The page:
I am looking out the window at my two beautiful Nandina. The plural of Nandina is also Nandina. The tags of red berries are bigger than ever. This lovely plant has some specific things to do in caring for it. They are a bit expensive if you buy a four-year old one but so worth it. This lovely plant is reminiscent of a bamboo plant and is from China or Japan. It is a broadleaf evergreen. Occasionally one will have yellow berries which is a misfit of nature. Some years the berries will be a darker red. One great benefit is that they multiply all on their own from seeds and you can dig them up to have lots of Nandina. They like rich soil and you may want to add some rotted manure to a planting hole. To prune them, and this is important, prune in late fall, or early winter, in the shape of a pyramid. Start at the bottom and move up the plant, a foot at a time. I like to use them at Christmas as a table decoration when those bright red berries and wine colored leaves make quite a show. They also make lovely mantle decoration. I have never had one to have insect damage or any kind of mildew. Mine are on each side of my front porch along with the foundation plants.
Another lovely flowering shrubs that often needs pruning is the rose of Sharon and now is the time to prune them if you want blooms next summer.
If you are thinking of buying a live Christmas tree, here are some tips. Keep the root ball well watered before planting. Dig the hole now while the soil is soft rather than wait till it freezes. Leave the tree outside until ready to decorate and take it down and plant as soon as Christmas is over. The warm house is bad for an evergreen. Also water well after planting. Your tree should never be in the house more than two weeks.
You may start trimming your roses back now that we have had some hard frosts and the leaves and blooms are wilted and dropped. As you probably remember from this column, I suggest cutting back to about 18 inches but some growers cut less and some cut more. Just keep in mind that you will lose a rose now and then from winter winds.The white and yellow roses, for some reason, are the hardest to grow as is the lavender.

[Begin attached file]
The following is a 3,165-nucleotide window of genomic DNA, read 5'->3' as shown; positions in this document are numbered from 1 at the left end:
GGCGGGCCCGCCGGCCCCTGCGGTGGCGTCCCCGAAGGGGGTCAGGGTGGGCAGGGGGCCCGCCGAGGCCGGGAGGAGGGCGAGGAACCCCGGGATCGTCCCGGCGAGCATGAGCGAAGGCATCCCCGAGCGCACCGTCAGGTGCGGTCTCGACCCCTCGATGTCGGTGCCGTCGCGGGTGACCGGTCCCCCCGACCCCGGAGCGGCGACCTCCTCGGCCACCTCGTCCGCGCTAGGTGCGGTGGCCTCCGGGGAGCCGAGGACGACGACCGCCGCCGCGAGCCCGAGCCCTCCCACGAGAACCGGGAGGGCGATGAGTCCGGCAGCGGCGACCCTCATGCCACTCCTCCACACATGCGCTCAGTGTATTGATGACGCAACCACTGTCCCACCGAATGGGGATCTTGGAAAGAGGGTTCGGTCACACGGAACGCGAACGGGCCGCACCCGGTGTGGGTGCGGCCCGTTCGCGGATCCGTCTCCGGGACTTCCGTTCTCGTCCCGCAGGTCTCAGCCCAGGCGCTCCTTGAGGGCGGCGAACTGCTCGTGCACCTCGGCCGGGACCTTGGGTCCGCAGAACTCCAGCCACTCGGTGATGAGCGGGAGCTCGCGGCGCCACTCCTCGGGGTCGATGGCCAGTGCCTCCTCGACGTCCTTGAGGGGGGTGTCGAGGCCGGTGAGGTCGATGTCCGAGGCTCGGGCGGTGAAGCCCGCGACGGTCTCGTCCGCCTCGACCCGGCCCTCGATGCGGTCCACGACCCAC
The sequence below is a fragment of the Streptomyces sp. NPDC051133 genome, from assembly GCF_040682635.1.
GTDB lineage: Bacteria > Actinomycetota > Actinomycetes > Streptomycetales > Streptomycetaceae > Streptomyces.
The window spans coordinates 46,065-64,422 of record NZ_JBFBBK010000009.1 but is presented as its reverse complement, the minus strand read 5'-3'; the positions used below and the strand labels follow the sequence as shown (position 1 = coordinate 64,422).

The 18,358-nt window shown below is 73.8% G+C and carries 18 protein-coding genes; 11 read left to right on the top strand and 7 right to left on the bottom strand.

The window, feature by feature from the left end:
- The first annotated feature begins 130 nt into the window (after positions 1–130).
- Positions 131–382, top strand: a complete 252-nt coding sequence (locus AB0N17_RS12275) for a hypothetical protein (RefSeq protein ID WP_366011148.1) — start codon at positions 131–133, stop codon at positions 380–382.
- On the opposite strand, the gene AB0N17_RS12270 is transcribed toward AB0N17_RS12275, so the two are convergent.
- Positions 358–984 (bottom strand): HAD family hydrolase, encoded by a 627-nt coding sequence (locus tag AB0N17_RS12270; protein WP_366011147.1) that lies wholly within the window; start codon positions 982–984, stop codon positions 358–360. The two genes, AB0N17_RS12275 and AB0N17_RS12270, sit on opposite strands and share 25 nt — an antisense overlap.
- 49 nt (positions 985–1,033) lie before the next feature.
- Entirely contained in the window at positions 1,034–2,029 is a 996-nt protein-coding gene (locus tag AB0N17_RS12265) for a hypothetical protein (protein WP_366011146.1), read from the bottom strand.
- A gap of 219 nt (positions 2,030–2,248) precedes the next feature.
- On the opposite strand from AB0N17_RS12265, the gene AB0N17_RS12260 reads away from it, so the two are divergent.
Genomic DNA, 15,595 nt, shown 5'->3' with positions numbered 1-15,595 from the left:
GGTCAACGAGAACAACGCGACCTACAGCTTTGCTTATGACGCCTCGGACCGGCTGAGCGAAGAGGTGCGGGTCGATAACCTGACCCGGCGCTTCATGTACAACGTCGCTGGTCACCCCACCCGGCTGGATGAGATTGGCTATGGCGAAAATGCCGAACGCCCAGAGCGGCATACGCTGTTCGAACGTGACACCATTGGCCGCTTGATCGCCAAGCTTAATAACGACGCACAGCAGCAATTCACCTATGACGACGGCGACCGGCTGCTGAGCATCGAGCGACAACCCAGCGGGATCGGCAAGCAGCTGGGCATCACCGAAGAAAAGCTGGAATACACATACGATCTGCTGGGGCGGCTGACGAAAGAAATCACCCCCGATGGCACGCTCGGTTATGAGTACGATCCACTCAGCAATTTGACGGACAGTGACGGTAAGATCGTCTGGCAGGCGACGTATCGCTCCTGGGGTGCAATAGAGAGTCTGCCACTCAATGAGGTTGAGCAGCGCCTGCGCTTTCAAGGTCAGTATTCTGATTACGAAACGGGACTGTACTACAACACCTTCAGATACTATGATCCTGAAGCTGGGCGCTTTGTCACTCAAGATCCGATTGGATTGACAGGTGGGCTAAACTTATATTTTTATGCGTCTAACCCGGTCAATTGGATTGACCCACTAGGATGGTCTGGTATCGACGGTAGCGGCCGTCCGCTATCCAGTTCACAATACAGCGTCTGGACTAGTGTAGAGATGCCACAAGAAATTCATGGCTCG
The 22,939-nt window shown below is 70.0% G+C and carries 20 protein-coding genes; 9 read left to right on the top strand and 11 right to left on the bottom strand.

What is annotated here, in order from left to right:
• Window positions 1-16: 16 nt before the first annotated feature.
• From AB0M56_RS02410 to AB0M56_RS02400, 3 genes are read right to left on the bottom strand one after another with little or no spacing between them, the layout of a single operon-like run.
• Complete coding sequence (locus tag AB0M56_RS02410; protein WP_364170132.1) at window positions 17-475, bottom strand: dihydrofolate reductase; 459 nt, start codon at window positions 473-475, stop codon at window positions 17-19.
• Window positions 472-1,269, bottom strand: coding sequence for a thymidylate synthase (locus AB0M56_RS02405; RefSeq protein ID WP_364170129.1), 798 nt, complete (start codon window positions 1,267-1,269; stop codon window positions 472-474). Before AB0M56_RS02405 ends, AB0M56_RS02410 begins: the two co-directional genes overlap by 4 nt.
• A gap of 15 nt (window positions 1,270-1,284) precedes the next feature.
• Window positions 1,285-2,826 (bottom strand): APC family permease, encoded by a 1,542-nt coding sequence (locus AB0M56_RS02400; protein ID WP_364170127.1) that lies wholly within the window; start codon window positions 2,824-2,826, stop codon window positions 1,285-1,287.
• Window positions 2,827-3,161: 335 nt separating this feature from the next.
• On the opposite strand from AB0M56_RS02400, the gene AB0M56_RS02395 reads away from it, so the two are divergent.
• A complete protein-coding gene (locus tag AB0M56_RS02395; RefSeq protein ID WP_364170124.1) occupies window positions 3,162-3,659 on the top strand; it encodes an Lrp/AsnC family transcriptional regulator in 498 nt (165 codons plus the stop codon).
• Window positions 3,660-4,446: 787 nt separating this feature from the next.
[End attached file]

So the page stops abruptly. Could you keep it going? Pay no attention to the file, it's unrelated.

After the ground has begun to freeze and the temperature has dropped to twenty degrees for several nights, mound up the dirt around the roses. Get the dirt from somewhere else because digging around the roots will damage them. On warm sunny days in late November, it’s a good thing to put a pile of dirt next to each rose to get ready for this mounding job.
I can never say enough about the miniature rose. They are by far the toughest rose I have ever cultivated. They seem immune to the winter winds and even disease. They make a great planting in front of foundation plants and also around the edges of flower beds. A rose is considered miniature if the blooms are small so you may find roses sold as miniature which are much larger than the tiny ones. When buying, check the label for height.
When I was very small and spent much time with Ma and Pa since we lived about 2 miles away, she and I spent several weeks scouting just the right tree for her dining room. When she thought it time, we went to find the tree which we had chosen weeks before, dug it up and put it in a bucket along with dirt to fill the bucket. She put it on the dining room table until Christmas when we had to put it somewhere else to make room for the big meals. She would wrap the bucket in some kind of paper and I would go up to the attic to bring down some very, very old decorations and we would choose my favorites to put on the tree. I still look back on that tradition as one of my favorite memories. That dear old grandmother could make the simplest things into magical events for me and for the other grandchildren that would follow.
I have been so pleased to have several calls this week telling me how much you enjoy this column, along with a lovely letter from Harrodsburg. It’s kind of like saying sic ‘em to an old hound dog.
Please feel free to call me at 270-522-3632 with comments or suggestions.